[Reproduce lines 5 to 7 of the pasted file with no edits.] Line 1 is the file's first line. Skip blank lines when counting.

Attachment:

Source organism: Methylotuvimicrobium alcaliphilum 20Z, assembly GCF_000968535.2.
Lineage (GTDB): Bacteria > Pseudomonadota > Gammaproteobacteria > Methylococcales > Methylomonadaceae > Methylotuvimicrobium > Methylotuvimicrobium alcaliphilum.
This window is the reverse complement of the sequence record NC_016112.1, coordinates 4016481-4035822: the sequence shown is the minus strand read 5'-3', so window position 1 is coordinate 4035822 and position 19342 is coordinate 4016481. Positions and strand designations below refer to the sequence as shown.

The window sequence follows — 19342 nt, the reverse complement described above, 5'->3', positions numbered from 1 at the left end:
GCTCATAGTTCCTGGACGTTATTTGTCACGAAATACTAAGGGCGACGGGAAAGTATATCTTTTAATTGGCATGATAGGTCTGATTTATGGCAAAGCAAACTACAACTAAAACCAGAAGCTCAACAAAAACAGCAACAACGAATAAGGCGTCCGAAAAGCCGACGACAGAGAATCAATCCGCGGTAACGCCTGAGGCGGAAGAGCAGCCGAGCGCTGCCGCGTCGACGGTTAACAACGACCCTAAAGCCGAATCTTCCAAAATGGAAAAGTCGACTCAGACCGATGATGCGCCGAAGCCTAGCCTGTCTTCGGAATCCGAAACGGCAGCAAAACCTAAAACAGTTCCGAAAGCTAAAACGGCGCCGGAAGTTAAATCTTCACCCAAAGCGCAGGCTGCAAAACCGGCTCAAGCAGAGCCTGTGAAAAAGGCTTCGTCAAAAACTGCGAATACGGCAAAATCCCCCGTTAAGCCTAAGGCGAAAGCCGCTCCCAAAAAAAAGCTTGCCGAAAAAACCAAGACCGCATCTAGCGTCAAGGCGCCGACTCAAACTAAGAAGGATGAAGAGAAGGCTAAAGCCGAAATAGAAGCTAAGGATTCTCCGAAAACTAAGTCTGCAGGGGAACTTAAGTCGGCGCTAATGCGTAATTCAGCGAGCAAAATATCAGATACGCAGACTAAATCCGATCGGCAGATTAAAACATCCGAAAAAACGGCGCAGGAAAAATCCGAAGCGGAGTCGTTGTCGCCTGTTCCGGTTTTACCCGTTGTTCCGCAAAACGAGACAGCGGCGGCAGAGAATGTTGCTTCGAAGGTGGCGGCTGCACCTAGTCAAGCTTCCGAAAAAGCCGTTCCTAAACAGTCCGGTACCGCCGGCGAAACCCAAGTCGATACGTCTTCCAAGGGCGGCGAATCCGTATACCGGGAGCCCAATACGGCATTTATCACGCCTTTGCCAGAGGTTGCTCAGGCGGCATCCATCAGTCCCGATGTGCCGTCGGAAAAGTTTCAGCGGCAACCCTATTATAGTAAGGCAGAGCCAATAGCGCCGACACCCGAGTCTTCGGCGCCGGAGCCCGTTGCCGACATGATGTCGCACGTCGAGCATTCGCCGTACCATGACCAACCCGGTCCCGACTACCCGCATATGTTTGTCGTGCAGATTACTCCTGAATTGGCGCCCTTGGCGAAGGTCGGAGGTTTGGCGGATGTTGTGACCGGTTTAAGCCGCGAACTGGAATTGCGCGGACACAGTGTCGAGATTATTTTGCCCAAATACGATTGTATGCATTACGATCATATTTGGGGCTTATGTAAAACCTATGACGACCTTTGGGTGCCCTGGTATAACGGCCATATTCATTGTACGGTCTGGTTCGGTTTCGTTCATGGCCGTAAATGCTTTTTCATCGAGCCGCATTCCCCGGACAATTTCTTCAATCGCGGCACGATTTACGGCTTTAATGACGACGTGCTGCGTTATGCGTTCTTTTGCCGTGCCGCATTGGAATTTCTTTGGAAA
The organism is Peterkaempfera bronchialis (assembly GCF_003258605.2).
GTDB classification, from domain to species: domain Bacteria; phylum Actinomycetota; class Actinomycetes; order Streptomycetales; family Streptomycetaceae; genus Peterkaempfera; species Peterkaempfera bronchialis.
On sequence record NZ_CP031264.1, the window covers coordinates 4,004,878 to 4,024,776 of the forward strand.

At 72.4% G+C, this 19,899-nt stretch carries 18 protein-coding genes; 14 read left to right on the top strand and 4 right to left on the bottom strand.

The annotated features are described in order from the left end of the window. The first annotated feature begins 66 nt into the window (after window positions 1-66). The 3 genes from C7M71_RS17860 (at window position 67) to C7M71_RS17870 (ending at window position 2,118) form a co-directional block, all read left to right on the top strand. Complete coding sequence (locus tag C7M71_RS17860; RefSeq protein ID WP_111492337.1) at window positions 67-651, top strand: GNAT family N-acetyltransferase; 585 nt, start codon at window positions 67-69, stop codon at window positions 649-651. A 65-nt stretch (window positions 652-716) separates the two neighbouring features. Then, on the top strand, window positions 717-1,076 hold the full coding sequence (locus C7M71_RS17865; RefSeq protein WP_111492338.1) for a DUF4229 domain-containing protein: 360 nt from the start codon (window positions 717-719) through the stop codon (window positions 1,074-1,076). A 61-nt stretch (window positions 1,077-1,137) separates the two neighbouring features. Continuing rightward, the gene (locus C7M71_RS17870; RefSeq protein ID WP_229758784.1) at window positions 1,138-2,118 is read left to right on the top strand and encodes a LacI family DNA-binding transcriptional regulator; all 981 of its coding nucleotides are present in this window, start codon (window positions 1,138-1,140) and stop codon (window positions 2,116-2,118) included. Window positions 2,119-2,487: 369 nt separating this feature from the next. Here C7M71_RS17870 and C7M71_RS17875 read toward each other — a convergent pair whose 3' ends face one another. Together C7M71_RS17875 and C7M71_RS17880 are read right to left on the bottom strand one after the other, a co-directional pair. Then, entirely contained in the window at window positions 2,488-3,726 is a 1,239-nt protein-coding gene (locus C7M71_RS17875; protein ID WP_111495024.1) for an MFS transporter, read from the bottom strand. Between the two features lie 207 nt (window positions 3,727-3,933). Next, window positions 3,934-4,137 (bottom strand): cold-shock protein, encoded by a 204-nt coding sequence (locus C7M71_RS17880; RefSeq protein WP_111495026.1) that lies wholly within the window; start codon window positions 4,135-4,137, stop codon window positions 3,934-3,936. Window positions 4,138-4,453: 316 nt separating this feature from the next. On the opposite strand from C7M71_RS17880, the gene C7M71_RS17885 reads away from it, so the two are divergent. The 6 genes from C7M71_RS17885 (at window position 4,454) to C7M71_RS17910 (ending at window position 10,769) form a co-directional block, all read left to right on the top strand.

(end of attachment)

GCTCATAGTTCCTGGACGTTATTTGTCACGAAATACTAAGGGCGACGGGAAAGTATATCTTTTAATTGGCATGATAGGTCTGATTTATGGCAAAGCAAACTACAACTAAAACCAGAAGCTCAACAAAAACAGCAACAACGAATAAGGCGTCCGAAAAGCCGACGACAGAGAATCAATCCGCGGTAACGCCTGAGGCGGAAGAGCAGCCGAGCGCTGCCGCGTCGACGGTTAACAACGACCCTAAAGCCGAATCTTCCAAAATGGAAAAGTCGACTCAGACCGATGATGCGCCGAAGCCTAGCCTGTCTTCGGAATCCGAAACGGCAGCAAAACCTAAAACAGTTCCGAAAGCTAAAACGGCGCCGGAAGTTAAATCTTCACCCAAAGCGCAGGCTGCAAAACCGGCTCAAGCAGAGCCTGTGAAAAAGGCTTCGTCAAAAACTGCGAATACGGCAAAATCCCCCGTTAAGCCTAAGGCGAAAGCCGCTCCCAAAAAAAAGCTTGCCGAAAAAACCAAGACCGCATCTAGCGTCAAGGCGCCGACTCAAACTAAGAAGGATGAAGAGAAGGCTAAAGCCGAAATAGAAGCTAAGGATTCTCCGAAAACTAAGTCTGCAGGGGAACTTAAGTCGGCGCTAATGCGTAATTCAGCGAGCAAAATATCAGATACGCAGACTAAATCCGATCGGCAGATTAAAACATCCGAAAAAACGGCGCAGGAAAAATCCGAAGCGGAGTCGTTGTCGCCTGTTCCGGTTTTACCCGTTGTTCCGCAAAACGAGACAGCGGCGGCAGAGAATGTTGCTTCGAAGGTGGCGGCTGCACCTAGTCAAGCTTCCGAAAAAGCCGTTCCTAAACAGTCCGGTACCGCCGGCGAAACCCAAGTCGATACGTCTTCCAAGGGCGGCGAATCCGTATACCGGGAGCCCAATACGGCATTTATCACGCCTTTGCCAGAGGTTGCTCAGGCGGCATCCATCAGTCCCGATGTGCCGTCGGAAAAGTTTCAGCGGCAACCCTATTATAGTAAGGCAGAGCCAATAGCGCCGACACCCGAGTCTTCGGCGCCGGAGCCCGTTGCCGACATGATGTCGCACGTCGAGCATTCGCCGTACCATGACCAACCCGGTCCCGACTACCCGCATATGTTTGTCGTGCAGATTACTCCTGAATTGGCGCCCTTGGCGAAGGTCGGAGGTTTGGCGGATGTTGTGACCGGTTTAAGCCGCGAACTGGAATTGCGCGGACACAGTGTCGAGATTATTTTGCCCAAATACGATTGTATGCATTACGATCATATTTGGGGCTTATGTAAAACCTATGACGACCTTTGGGTGCCCTGGTATAACGGCCATATTCATTGTACGGTCTGGTTCGGTTTCGTTCATGGCCGTAAATGCTTTTTCATCGAGCCGCATTCCCCGGACAATTTCTTCAATCGCGGCACGATTTACGGCTTTAATGACGACGTGCTGCGTTATGCGTTCTTTTGCCGTGCCGCATTGGAATTTCTTTGGAAA
The organism is Peterkaempfera bronchialis (assembly GCF_003258605.2).
GTDB classification, from domain to species: domain Bacteria; phylum Actinomycetota; class Actinomycetes; order Streptomycetales; family Streptomycetaceae; genus Peterkaempfera; species Peterkaempfera bronchialis.